Other substance (HAZMAT)

Actual or impending spillage, release or escape of a chemical, radiological or other substance that is capable of causing loss of life, injury to a person or damage to the health of a person, property or the environment​.

Radiologic​al substance

​Intermittently, global events see renewed inter​est in the potential use of radiological material, including their deliberate use on the civil population. Public health and safety experts continue to ensure the state is safeguarded from CBR risks.

Radiatio​n​: Nuclear powered warship

​Response plans are in place to manage the hazards presented when nuclear warships traverse Western Australian waters. It is possible that human error, equipment failure or misdeed may create a radiation escape within the state’s jurisdiction. Arrangements are in place to limit the consequences.​


Rail ​​​crash 

​Western Australia has more than 5000 km of freight rail network. Despite ongoing maintenance, it is not possible to eliminate the risk of derailment, collision, malicious act or other rail incidents on the network. Such an event could significantly disrupt the flow of vital services. ​

On a typic​​al weekday, more than 1000 passenger train services operate within Western Australia, with additional trains servicing regional centres. A derailment or collision on such a service could result in a mass casualty incident requiring substantial resources and coordination.​

Road cra​sh​

​Vehicl​e accidents occur daily. Planning and contingencies are in place should such an accident be of sufficient size or impact to overwhelm local resources or require significant coordination of multi-agency resources.​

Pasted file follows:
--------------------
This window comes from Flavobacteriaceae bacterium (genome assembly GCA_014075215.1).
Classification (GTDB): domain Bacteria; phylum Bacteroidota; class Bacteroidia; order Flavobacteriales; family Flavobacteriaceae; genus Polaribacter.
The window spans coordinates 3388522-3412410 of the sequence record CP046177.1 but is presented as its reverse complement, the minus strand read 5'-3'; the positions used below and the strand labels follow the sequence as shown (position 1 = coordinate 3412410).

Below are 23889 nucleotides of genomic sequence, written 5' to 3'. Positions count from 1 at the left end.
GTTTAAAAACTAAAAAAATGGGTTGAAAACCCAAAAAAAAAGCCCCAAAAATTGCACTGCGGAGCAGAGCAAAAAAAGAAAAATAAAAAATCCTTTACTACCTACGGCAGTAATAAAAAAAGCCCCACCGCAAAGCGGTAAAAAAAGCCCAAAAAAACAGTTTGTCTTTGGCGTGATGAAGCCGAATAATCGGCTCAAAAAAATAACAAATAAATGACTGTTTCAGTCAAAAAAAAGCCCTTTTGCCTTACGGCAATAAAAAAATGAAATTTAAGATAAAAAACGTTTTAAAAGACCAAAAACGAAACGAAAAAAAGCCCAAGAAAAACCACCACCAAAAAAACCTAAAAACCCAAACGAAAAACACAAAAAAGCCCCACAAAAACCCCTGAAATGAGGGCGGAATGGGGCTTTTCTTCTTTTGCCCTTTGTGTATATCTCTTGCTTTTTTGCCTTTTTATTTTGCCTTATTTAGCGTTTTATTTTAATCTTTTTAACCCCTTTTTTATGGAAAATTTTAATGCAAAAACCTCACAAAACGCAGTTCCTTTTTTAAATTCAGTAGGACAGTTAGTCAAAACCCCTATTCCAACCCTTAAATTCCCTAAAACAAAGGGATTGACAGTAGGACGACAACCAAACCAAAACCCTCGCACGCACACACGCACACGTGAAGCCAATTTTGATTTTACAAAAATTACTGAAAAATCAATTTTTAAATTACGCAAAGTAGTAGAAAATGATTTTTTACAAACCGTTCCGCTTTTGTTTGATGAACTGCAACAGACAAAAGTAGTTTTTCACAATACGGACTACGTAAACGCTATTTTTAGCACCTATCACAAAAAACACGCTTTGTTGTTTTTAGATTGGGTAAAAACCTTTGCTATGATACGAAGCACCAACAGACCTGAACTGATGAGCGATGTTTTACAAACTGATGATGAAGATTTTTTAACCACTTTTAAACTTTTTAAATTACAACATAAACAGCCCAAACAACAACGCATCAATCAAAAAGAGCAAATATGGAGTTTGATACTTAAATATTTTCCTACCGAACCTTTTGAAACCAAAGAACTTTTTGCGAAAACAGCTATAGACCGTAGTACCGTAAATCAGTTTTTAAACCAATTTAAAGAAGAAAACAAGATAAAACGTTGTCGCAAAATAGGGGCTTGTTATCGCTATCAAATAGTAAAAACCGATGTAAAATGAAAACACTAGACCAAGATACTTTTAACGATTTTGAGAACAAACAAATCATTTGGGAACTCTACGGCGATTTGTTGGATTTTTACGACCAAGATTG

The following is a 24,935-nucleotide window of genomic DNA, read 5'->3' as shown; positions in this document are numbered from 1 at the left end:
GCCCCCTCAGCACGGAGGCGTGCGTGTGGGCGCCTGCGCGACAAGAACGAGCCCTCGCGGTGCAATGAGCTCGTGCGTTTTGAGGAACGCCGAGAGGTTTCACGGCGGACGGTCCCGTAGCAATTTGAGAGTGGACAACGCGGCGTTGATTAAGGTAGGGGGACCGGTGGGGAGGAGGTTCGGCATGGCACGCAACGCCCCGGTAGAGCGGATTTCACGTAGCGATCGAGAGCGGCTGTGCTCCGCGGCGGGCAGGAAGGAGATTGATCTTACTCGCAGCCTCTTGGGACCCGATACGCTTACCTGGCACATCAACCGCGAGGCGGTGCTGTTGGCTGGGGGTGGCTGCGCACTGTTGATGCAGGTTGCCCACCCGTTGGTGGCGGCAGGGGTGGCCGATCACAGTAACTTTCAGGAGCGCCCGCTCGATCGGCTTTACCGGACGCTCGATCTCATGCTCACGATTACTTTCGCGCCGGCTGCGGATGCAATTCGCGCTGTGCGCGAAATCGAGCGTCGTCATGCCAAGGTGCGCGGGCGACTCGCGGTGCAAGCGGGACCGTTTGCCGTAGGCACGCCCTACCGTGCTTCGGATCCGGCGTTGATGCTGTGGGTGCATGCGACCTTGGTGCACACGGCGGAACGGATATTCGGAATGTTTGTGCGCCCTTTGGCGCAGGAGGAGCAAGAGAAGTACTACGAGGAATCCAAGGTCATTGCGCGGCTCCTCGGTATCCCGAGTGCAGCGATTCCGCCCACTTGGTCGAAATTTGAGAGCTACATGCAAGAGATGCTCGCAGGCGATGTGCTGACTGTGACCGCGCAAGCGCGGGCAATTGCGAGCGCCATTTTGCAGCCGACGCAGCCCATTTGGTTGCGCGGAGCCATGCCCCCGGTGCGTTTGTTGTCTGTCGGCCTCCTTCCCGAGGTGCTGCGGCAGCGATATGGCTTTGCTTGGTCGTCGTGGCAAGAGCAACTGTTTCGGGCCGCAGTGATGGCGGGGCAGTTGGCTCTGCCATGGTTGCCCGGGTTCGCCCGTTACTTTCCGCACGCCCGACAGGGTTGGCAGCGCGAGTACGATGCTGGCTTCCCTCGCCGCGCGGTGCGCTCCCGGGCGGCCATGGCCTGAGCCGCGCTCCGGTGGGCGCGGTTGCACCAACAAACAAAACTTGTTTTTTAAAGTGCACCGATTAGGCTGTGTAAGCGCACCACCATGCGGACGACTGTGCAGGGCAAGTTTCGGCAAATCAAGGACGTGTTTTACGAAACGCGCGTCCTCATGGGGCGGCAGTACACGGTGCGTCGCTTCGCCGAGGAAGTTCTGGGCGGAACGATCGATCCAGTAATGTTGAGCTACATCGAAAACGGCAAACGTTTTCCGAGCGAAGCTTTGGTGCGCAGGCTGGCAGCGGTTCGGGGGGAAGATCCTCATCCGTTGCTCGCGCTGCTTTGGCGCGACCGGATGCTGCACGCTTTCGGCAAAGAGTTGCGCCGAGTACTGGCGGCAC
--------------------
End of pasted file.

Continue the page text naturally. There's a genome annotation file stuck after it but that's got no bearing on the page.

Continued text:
Spac​​e re-entry​ debris​

Space debris has been descending out of orbit at an average rate of about one object per day for the past 50 years [1]. In 1979 debris from Skylab landed south-east of Perth and was found between Esperance and Rawlinna.

[1] Johnson, Nicholas (5 December 2011). "Space debris issues". audio file, @0:05:50-0:07:40. The Space Show. Retrieved 8 December 2011.​


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​Storms can occur almost anywhere in Western Australia and at any time of the year. They routinely cause damage to dwellings and structures, sometimes as an isolated event and at other times causing widespread or severe damage. Due to the frequency, unpredictability and widespread geographical areas involved, storm is a major hazard for Western Australia​.


A number ​​of terror organisations and terror cells have been identified as operating in Australia. Their activities have varied from fundraising and providing material support for terror activities overseas, to plotting and undertaking domestic terrorism. The emergence of Islamic state has raised concerns globally.


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Earth​​quakes happen regularly near the volatile volcanic region around the south coast of Indonesia and have at times caused tsunamis that have inundated parts of the Western Australian coast. The geological instability of this area, along with other potential causes of tsunamis, means that tsunamis remain an ongoing hazard.